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Rediscovering Ol’ Man Job

I love the long, gradual crescendo. You know, the song that builds from simple instrumentation and a singular voice at the beginning to a rapturous, sweeping symphony of sound at the end. I love U2’s One. Songs like that have a way of drawing you in – you’ll be driving and quietly whisper-singing the lyrics, and your pulse is slowly rising with the volume as you sing, then shout, and eventually your body is rocking and you’re drumming the steering wheel and the concerned family in the minivan next to you is hitting the power locks as you scream “Carry each other, carry each otheeeeerr oooooooohhhhh!”

I always thought of the book of Job to be a kind of literary equivalent to the long crescendo. Job’s loneliness and pain in the beginning builds to frustration, his friends react to his professed innocence, Job reacts to their judgment, the rhetoric is ratcheted up, Elihu chimes in, presuming to speak for God, and finally in the last chapters, God appears and presents the loudest voice and Job is vindicated.

But, then I read it again recently.

I’m not going to lie. I got bored halfway through. The larger part of the book kind of seems like an endless rehashing of the same argument. The book doesn’t draw me in emotionally like One.
It did not draw me in because Job is not a crescendo.

So what kind of song is Job? I think I’ve found a better comparison. See, what happens in the culmination of the story is not a louder recapitulation of one of the recurring arguments in the book. To put it in musical terms, there is an entirely different melody introduced in chapter 38 when the Lord speaks.

Read the book again, and you’ll see the ending is a violent change of direction–a jolting surprise to all of the characters. On one side (Job’s), God says, “Who do you think you are? Stop talking.” and to Job’s friends, He says, “You’re wrong, stop talking.” Everyone is so wrong–it’s almost like two boys on a hill at night arguing about which star is brightest in our sky–and neither of them names the sun. Chapter 38 is the sun rising on those kids, and God is the sun, beating down and saying, "Booyah!"

God drills Job with 72 questions. He interrupts the entire flow of the book with His own inconvenient truth. Nobody can presume to know what He is thinking when this or that happens. And no one can speak for him. Rather God asks,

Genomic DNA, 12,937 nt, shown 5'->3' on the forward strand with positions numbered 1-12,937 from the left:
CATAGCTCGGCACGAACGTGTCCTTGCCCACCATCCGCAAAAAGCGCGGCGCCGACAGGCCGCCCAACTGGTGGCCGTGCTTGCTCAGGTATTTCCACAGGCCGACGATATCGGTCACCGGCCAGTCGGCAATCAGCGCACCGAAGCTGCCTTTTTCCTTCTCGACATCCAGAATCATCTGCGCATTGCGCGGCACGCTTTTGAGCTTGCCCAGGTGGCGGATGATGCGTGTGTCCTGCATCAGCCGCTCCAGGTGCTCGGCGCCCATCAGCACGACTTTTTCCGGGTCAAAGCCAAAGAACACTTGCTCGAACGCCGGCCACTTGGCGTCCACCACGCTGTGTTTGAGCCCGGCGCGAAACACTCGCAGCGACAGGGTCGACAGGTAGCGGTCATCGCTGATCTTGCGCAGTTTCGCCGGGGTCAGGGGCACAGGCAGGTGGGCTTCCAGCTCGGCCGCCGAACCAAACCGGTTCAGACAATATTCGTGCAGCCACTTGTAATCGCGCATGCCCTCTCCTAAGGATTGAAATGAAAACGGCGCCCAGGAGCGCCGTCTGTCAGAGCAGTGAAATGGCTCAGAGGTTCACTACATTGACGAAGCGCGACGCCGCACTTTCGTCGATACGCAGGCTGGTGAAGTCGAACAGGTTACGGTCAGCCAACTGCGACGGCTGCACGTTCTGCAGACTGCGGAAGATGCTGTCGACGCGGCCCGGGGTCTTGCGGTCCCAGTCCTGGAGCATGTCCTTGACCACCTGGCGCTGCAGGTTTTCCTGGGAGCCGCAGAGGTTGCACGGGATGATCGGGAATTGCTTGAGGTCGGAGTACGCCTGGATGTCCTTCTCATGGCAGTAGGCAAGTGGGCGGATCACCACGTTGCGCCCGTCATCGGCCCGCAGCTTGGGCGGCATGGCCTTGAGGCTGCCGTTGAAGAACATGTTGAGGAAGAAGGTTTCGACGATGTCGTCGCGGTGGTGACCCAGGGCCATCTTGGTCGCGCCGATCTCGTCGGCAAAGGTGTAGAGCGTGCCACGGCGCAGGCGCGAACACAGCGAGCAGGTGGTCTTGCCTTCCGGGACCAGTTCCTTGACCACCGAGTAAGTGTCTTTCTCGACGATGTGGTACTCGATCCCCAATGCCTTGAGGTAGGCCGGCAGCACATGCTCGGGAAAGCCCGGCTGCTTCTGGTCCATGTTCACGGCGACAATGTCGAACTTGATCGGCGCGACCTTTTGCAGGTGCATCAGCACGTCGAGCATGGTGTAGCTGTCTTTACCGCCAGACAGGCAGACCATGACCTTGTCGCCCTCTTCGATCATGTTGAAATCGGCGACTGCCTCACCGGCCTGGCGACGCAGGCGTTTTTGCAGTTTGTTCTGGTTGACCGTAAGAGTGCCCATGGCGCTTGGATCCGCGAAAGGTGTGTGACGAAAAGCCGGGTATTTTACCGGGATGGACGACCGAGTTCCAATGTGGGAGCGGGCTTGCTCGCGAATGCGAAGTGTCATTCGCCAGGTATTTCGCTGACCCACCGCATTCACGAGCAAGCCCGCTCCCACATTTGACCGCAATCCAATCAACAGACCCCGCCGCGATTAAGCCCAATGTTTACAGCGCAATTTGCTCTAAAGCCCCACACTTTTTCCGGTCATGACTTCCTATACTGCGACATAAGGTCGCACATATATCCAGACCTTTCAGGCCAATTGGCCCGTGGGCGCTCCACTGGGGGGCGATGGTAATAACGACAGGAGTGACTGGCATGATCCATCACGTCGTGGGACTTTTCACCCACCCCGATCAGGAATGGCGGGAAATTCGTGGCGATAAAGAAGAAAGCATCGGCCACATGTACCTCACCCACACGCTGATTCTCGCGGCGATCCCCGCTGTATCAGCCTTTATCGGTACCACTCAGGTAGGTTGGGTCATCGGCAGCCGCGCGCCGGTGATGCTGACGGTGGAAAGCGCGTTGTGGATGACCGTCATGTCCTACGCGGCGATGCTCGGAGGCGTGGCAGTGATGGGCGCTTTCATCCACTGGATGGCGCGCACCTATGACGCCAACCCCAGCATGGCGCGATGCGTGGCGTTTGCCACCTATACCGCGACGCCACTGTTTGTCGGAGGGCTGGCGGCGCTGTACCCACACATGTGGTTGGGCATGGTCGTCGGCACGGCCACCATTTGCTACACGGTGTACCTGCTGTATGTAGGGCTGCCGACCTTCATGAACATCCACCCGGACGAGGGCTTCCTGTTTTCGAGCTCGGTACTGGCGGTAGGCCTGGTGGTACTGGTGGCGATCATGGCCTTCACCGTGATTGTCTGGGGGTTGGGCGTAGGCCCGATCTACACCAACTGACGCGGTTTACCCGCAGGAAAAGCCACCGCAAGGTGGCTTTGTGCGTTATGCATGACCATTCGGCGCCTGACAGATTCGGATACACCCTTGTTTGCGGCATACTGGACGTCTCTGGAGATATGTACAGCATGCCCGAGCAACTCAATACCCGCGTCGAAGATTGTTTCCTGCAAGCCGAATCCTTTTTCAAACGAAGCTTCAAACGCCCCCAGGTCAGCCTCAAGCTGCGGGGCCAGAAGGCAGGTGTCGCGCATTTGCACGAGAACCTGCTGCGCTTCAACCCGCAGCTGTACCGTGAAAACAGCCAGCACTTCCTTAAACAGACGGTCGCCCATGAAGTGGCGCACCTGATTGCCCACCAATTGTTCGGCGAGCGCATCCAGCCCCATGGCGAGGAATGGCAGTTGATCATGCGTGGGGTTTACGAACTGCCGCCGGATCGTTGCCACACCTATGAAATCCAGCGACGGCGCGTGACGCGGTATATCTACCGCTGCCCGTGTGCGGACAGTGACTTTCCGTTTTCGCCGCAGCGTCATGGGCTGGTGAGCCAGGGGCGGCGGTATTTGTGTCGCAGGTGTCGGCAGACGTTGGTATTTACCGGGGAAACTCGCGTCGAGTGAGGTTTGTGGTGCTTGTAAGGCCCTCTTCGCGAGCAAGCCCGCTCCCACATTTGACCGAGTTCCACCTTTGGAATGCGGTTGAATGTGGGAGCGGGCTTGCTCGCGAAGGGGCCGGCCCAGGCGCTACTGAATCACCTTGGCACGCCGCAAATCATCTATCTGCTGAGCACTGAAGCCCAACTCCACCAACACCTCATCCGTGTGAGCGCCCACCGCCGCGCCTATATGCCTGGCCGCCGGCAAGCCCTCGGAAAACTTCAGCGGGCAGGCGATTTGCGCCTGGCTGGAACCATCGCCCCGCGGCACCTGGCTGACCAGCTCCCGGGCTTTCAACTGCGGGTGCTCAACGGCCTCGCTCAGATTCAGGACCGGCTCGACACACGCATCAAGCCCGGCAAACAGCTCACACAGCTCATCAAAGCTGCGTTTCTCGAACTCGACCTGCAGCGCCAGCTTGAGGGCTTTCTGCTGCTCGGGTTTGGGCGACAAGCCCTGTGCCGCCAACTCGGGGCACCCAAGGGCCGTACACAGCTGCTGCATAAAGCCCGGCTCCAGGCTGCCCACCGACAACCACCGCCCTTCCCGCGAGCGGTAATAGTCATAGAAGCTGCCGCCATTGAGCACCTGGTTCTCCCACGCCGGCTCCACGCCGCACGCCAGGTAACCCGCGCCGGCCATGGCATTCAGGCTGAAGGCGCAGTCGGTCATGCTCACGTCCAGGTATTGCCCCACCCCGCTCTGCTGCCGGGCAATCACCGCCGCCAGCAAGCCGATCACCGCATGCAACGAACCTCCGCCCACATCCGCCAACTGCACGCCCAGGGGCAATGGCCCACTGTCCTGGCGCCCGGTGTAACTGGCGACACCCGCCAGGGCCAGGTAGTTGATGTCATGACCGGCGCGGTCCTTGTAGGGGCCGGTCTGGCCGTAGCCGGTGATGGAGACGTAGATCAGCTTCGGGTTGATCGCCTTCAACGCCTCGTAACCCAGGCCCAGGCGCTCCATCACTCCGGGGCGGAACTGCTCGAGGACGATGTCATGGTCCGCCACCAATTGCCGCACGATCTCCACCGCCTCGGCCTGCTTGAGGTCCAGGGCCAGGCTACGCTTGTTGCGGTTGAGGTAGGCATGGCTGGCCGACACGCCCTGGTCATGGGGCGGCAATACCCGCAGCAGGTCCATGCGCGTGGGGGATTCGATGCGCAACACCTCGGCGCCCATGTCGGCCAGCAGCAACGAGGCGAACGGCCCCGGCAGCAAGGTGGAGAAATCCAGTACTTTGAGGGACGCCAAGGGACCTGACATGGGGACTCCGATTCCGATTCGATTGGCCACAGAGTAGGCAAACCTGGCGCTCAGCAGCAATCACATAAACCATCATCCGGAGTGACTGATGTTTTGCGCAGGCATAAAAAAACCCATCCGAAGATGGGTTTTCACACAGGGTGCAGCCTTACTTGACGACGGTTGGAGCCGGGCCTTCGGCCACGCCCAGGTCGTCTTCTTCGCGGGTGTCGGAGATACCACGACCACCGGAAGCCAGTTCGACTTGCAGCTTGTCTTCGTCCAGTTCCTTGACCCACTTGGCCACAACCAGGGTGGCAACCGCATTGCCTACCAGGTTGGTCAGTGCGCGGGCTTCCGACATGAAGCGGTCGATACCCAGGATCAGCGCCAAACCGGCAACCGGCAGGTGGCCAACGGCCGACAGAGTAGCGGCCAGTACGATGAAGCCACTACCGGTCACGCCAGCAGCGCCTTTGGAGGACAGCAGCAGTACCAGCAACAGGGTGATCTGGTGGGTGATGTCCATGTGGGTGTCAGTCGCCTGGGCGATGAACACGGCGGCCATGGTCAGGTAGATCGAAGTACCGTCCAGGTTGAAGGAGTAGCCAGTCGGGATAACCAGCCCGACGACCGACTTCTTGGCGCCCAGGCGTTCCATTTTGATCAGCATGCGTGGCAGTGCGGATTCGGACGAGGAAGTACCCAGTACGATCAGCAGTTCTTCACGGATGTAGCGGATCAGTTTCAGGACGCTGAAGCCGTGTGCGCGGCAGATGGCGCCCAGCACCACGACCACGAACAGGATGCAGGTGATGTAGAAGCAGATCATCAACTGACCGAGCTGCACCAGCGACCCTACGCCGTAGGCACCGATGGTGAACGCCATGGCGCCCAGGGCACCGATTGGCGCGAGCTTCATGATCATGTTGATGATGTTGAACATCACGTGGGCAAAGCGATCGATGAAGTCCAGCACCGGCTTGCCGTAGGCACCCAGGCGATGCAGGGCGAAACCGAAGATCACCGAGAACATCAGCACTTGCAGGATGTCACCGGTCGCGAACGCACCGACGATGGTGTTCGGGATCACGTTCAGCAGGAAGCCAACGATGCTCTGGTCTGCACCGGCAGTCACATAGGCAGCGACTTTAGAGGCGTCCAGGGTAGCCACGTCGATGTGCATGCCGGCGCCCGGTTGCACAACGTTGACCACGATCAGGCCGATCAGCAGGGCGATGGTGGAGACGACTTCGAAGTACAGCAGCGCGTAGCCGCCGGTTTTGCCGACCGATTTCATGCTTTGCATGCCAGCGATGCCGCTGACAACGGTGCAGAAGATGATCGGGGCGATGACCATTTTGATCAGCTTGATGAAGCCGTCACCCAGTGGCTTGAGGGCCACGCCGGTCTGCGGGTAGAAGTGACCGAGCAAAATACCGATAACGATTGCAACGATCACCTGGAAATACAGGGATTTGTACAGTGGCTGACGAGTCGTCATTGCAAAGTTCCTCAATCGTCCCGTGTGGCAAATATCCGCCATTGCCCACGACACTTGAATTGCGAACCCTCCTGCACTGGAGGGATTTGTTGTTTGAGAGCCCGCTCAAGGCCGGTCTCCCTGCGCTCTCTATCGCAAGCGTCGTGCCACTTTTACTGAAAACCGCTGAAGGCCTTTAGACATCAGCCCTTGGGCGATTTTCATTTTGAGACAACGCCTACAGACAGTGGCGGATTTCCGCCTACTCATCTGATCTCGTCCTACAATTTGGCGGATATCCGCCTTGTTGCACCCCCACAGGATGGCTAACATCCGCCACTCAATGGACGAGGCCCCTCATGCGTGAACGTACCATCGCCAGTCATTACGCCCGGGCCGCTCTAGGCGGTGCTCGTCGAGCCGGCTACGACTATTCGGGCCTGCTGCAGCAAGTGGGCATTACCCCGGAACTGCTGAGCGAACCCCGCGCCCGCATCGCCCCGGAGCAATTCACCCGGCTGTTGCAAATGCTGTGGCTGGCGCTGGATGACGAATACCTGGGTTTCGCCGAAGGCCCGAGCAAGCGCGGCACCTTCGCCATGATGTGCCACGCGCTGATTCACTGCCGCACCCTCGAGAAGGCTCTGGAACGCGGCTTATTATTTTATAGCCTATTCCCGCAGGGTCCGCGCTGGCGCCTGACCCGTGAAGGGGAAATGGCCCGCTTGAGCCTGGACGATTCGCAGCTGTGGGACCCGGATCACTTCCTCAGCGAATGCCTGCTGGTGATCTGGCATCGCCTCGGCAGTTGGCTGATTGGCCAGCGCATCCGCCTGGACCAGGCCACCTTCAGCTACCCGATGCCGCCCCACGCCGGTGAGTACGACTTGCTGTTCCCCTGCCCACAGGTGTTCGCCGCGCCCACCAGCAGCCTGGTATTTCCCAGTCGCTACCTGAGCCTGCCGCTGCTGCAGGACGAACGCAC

“Have you ever given orders to the morning,

or shown the dawn its place,

that it might take the earth by the edges

and shake the wicked out of it?”

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God hits Job with something brand new–no more speculation, just the Truth.

And that’s when it hit me: this book is not a crescendo like the song "One," it is a rare form of song, like Paul Simon’s "Cool, Cool River" or Guster’s "Come Downstairs and Say Hello". I don’t know if there’s a name for it, but both songs are quiet and slow and without a memorable melody–whenever I hear them come through my earbuds I ask myself, “Why do I keep these songs on my iPod?” (Space is very precious after all, when you have only 2 gigs.)

Then I remember–just like Job–it’s the ending I love. At the darkest point, when you’ve sat through two minutes of musical monotony, there is a new melody that bursts forth unexpectedly. The rhythm is different. The tone is different. There is hope in the lyrics.

So it is with Job. The first three quarters of the book leave you drained. Hopeless and searching for clarity in chaos. This is, after all, what you get when men try to explain away pain.

And then God comes. And everything changes. His appearance makes the wait worth it.

He doesn’t play the same tune. He doesn’t pick sides. And most of all, He doesn’t answer Job’s questions. He doesn’t need to. He is the answer.

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